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Dark red floral head covering worn by a Jewish woman living under an assumed identity

Object | Accession Number: 2012.243.3

Dark red traditional Ukrainian scarf with a floral pattern worn by 19 year old Donia Pickholz while living in hiding under an assumed identity in Bolechow, Poland (Bolekhiv, Ukraine.) Donia and her family lived in Soviet occupied Stryj, Poland. In June 1941, Nazi Germany invaded the Soviet Union and the Germans forced the Jews into a ghetto. In 1942, the family was put on a rail car destined for Belzec killing center. Donia jumped out the train window and returned to Stryj to live with her aunt and uncle. They got her false identity papers as a Christian Ukrainian girl, Efrozyna Skobelek. Donia spoke Ukrainian, as well as Polish and Yiddish, because she had a Ukrainian nanny when she was a child. Donia fled to Bolechow in July 1943. She pretended to be an illiterate Ukrainian peasant and worked in a bar. Donia also hid a Jewish couple named Shlomo and Malka Reinharz while living in Bolechow. The area was liberated by the Soviet Army in August 1944. Donia joined the Bricha movement, which helped refugees emigrate illegally to Palestine. After the war ended in May 1945, she lived in Leipheim displaced persons camp in Germany. In 1947, Donia attempted to emigrate to Palestine; she was caught by the British and detained in Cyprus. In 1948, as the British prepared to leave, they permitted detainees to go to Palestine. Donia and Josef Ostrower, a fellow detainee and survivor, arrived in Palestine in April 1948. In May, Israel achieved independence. Dona and Josef married in 1949.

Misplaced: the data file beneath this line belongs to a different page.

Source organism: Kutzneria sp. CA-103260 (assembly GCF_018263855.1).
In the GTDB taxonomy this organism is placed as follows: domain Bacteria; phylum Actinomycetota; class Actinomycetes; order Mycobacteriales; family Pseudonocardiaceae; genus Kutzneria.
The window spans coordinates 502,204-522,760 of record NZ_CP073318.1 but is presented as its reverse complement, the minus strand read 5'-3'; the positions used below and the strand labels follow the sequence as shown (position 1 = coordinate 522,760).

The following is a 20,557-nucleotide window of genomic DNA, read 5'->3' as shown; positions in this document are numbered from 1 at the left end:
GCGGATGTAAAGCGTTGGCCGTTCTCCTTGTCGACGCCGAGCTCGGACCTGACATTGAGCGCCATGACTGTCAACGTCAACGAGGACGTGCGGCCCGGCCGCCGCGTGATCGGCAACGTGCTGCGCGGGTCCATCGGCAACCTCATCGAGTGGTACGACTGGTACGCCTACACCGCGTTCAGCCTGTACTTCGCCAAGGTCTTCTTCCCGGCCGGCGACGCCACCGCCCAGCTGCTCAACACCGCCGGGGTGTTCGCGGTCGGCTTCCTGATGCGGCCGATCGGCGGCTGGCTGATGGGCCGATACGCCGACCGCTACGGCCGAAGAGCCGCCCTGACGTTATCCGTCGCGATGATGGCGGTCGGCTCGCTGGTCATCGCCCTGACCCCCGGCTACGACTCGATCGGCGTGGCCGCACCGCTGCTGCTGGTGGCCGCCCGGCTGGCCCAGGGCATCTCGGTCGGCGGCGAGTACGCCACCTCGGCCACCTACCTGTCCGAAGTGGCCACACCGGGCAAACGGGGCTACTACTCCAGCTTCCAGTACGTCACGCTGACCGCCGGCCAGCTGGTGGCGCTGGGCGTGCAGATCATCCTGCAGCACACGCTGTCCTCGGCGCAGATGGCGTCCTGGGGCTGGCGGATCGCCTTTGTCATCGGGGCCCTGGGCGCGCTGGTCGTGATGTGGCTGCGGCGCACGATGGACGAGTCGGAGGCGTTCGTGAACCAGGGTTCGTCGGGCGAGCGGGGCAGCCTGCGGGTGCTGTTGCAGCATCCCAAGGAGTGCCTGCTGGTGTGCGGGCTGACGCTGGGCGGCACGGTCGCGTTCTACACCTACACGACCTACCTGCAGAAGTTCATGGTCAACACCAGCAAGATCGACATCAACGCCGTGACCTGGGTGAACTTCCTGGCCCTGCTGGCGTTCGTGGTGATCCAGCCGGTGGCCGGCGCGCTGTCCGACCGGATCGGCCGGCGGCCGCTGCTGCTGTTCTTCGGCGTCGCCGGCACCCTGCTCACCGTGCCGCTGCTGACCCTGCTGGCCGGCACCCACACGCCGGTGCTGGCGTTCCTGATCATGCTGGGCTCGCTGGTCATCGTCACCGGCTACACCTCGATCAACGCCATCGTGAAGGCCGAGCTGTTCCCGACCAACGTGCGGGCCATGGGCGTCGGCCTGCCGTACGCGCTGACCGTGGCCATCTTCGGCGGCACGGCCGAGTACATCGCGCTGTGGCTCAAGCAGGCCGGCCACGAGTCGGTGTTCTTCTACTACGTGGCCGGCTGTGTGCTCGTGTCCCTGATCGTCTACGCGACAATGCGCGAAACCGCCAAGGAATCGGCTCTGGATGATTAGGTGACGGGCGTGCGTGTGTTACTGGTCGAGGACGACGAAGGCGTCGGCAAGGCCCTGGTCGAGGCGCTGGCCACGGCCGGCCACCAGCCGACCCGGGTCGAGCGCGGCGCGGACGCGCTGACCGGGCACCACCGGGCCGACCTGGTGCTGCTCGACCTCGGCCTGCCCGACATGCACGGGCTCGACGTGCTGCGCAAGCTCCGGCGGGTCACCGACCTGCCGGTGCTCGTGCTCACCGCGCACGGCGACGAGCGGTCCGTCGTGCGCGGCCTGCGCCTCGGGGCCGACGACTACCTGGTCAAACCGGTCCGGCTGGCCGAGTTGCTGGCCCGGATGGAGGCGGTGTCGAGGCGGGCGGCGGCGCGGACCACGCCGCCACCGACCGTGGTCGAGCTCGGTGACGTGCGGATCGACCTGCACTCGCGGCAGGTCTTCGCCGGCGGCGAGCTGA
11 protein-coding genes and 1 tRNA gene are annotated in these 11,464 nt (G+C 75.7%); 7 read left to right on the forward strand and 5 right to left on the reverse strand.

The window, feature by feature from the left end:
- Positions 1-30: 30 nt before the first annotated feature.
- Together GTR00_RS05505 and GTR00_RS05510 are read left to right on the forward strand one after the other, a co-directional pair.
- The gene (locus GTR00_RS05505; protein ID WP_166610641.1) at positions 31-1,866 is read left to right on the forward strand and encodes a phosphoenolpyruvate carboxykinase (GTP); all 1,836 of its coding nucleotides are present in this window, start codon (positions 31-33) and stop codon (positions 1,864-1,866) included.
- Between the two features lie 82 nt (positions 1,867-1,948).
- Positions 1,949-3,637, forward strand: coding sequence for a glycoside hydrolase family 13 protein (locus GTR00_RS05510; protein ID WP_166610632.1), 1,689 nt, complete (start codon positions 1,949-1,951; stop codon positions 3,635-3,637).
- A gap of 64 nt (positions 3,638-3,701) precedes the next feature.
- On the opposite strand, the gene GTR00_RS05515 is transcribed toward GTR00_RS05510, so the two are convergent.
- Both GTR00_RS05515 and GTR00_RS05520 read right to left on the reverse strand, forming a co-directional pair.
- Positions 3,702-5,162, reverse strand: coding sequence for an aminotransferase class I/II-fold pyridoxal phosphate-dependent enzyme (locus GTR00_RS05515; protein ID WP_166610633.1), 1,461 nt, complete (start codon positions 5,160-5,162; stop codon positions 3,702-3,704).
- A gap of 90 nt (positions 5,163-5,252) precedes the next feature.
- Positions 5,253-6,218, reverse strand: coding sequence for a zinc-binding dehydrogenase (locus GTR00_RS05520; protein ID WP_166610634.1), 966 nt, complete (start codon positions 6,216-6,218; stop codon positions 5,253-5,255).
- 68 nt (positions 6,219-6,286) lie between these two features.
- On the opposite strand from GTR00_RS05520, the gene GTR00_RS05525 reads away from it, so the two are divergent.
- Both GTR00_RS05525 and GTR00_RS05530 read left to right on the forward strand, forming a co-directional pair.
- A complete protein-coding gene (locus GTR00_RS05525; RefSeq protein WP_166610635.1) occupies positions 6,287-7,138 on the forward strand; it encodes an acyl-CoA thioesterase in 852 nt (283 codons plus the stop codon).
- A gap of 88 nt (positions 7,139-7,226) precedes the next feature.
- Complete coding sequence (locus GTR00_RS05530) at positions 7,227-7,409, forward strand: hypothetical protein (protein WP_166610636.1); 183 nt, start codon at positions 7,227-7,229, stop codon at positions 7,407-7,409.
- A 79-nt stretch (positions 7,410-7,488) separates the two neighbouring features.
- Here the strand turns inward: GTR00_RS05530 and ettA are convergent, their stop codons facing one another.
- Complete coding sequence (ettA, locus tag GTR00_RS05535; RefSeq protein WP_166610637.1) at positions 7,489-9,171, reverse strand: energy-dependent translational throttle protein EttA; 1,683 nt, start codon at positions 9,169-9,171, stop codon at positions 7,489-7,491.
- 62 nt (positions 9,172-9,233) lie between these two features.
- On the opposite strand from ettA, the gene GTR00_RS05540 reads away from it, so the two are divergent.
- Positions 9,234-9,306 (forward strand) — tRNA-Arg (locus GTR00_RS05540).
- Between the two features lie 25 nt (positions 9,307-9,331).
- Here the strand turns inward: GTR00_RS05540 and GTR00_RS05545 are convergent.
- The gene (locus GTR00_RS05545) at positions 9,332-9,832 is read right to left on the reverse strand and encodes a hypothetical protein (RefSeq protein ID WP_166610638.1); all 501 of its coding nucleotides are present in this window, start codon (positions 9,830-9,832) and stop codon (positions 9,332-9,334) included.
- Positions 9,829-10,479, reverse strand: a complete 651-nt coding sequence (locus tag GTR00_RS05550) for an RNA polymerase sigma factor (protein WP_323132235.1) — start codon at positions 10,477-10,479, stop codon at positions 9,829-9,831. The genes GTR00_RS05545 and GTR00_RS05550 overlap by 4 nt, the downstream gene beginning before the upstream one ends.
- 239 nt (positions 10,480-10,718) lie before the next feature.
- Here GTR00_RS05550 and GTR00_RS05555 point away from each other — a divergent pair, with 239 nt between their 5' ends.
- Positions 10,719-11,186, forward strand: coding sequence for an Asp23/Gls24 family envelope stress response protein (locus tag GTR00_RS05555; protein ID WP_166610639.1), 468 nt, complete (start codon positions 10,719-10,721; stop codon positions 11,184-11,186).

use:  approximately 1943-approximately 1945
use: Bolekhiv (Ukraine)
Clothing and Dress
Women's clothing
Object Type
Kerchiefs (lcsh)
Credit Line
United States Holocaust Memorial Museum Collection, Gift of Dina Pickholz Ostrower
Record last modified: 2020-09-15 08:45:27
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